We are witnessing a major shift from traditional enterprise data centers to much larger warehouse-scale cloud data centers. This is driven by the economics of scale and the benefits of cloud computing, and is happening for both for public and private clouds.
These large data centers need a much higher performance networks that bears little resemblance with traditional enterprise networks. A cloud data center network needs to interconnect many thousands of servers with predictable bandwidth and low-latency.
Our original goal was a switch that could connect 10,000 servers with a simple, 2-stage network, that would deliver predictable Gigabit performance for each server, and do this at a price point that is compatible with web and cloud business models. Just to be clear, such a network requires 10 Terabits/second throughput (10,000 x 1 Gbps), active-active load-sharing redundancy to avoid any single point of failure, and the ability to run 24×7 since there are no maintenance windows in the cloud world.
I am very pleased with the product that resulted from this development, the Arista 7500 data center switch. It turned out really great, even better than we originally anticipated.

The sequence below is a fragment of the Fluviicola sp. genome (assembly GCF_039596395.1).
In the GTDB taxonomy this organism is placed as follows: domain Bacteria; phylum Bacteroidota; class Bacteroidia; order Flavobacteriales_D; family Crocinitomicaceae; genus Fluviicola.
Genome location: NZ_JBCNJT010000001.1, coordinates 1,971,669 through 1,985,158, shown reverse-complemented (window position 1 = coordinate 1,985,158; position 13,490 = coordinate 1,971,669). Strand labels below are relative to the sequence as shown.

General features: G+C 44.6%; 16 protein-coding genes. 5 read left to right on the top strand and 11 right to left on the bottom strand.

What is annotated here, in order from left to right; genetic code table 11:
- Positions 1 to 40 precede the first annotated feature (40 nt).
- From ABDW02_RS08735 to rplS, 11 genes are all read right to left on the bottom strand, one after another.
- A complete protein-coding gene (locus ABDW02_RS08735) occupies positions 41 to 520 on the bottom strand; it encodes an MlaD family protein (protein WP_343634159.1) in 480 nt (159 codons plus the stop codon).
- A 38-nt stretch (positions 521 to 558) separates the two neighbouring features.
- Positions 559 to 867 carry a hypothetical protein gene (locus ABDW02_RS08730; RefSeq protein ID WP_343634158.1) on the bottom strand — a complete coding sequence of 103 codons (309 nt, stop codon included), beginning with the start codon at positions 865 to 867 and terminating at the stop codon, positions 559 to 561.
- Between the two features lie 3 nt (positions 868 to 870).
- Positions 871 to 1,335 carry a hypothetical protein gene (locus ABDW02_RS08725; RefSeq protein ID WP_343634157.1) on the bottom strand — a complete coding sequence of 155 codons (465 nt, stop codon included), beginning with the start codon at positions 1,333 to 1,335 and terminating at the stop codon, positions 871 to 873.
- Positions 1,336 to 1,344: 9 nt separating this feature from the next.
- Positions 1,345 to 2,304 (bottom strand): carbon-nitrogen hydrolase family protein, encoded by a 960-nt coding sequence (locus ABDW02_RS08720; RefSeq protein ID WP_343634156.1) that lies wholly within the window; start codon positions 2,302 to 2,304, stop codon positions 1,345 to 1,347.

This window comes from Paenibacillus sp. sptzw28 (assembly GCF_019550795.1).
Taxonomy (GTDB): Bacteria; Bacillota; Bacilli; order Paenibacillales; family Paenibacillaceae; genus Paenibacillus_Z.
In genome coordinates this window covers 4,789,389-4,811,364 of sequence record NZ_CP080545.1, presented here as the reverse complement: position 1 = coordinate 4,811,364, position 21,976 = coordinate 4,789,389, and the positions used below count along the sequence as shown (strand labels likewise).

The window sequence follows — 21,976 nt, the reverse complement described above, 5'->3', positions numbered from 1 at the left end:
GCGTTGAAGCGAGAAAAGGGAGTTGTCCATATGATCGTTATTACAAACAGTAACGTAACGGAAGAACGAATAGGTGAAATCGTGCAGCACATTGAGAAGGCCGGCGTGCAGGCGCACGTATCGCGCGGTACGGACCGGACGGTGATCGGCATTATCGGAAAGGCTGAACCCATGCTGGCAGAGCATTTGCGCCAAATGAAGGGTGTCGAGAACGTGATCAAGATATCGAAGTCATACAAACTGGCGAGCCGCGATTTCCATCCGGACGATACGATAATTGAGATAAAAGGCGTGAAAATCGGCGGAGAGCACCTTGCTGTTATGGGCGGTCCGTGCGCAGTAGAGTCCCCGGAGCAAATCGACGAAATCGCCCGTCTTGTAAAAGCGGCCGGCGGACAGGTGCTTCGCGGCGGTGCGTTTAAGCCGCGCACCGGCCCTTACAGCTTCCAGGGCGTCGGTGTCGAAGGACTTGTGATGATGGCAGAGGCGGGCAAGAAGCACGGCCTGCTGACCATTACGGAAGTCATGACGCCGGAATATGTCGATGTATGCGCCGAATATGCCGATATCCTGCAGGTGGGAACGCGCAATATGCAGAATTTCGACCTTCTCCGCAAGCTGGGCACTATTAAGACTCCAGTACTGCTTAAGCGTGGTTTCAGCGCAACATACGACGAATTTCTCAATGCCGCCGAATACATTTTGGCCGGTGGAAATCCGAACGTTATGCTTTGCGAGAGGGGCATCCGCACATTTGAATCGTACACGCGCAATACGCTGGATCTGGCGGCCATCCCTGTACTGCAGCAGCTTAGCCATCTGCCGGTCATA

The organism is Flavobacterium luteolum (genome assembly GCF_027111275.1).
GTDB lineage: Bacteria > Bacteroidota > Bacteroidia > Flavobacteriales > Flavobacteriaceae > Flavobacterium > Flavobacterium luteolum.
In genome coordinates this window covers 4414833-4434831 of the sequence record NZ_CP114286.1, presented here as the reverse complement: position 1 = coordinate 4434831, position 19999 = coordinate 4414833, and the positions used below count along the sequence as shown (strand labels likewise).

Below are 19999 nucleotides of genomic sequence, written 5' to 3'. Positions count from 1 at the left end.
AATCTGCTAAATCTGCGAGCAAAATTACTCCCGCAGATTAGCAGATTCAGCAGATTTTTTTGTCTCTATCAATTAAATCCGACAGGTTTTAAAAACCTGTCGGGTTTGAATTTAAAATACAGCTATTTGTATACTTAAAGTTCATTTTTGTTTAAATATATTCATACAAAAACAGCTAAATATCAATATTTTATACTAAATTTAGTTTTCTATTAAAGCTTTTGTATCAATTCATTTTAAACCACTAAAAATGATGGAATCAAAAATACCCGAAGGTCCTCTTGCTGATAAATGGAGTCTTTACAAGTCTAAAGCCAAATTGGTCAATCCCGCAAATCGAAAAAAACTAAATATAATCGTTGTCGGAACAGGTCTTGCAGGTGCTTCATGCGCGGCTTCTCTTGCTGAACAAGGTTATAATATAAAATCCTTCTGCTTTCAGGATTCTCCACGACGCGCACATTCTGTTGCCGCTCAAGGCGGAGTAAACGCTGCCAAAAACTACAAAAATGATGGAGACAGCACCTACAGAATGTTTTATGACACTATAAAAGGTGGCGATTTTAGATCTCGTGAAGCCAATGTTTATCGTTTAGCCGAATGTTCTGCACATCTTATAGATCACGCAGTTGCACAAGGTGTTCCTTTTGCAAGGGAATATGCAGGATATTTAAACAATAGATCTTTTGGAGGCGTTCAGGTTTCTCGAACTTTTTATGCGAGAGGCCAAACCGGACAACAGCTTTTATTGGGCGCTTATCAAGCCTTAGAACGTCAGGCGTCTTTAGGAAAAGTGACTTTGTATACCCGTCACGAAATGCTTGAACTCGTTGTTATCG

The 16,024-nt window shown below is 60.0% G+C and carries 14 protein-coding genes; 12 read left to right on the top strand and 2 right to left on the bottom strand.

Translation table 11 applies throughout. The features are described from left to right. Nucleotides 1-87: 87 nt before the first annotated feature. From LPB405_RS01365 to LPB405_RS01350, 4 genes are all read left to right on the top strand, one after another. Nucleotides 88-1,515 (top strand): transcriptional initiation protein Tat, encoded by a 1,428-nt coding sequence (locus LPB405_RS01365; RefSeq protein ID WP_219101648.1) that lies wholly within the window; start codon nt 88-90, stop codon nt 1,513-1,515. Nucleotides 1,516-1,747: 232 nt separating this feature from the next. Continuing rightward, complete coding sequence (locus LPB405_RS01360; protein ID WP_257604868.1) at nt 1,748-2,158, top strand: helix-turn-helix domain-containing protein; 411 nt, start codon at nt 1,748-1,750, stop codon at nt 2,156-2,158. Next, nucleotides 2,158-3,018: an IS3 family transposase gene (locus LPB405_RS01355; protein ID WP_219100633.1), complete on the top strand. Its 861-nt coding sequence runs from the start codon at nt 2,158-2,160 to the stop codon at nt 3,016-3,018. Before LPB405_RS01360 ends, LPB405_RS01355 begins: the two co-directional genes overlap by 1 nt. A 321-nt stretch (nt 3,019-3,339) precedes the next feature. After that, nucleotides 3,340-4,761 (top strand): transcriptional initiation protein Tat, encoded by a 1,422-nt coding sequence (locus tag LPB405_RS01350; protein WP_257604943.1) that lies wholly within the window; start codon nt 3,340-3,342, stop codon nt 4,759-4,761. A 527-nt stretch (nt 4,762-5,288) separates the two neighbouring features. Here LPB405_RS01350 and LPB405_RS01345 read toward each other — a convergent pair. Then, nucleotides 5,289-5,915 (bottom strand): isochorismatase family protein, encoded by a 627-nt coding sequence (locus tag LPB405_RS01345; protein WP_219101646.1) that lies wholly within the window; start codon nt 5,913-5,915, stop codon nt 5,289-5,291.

The Arista 7500 switch is the highest throughput 10G Ethernet switch in Continue reading
These days there is much discussion whether switches or routers should be built with proprietary custom ASICs or standard “merchant silicon” chips. At one level, the question is “Why does it matter?” After all, networking vendors have been building custom silicon chips since the invention of the LAN switch in the early ’90s.
In my own career, I have led the development of several generations of very high volume network switch silicon. However, even I could not design better silicon switch chips than what is available now on the merchant market. To me this is an inflection point for the industry that is not unlike what happened in the computer industry with the adoption of industry standard architectures.
While CPU and switch silicon architectures differ in many ways, the underlying economics are very similar. In the 1980s and 1990s, CPU architectures flourished: there were MIPS, PowerPC, SPARC, ARM, and X86. Each architecture staked out their position in the market. The RISC architectures led the server market with 64-bit addressing and multi-processing capability, and also focussed on embedded applications. X86 was the standard for desktop computers. However as the years passed, most of the volume growth in the market has Continue reading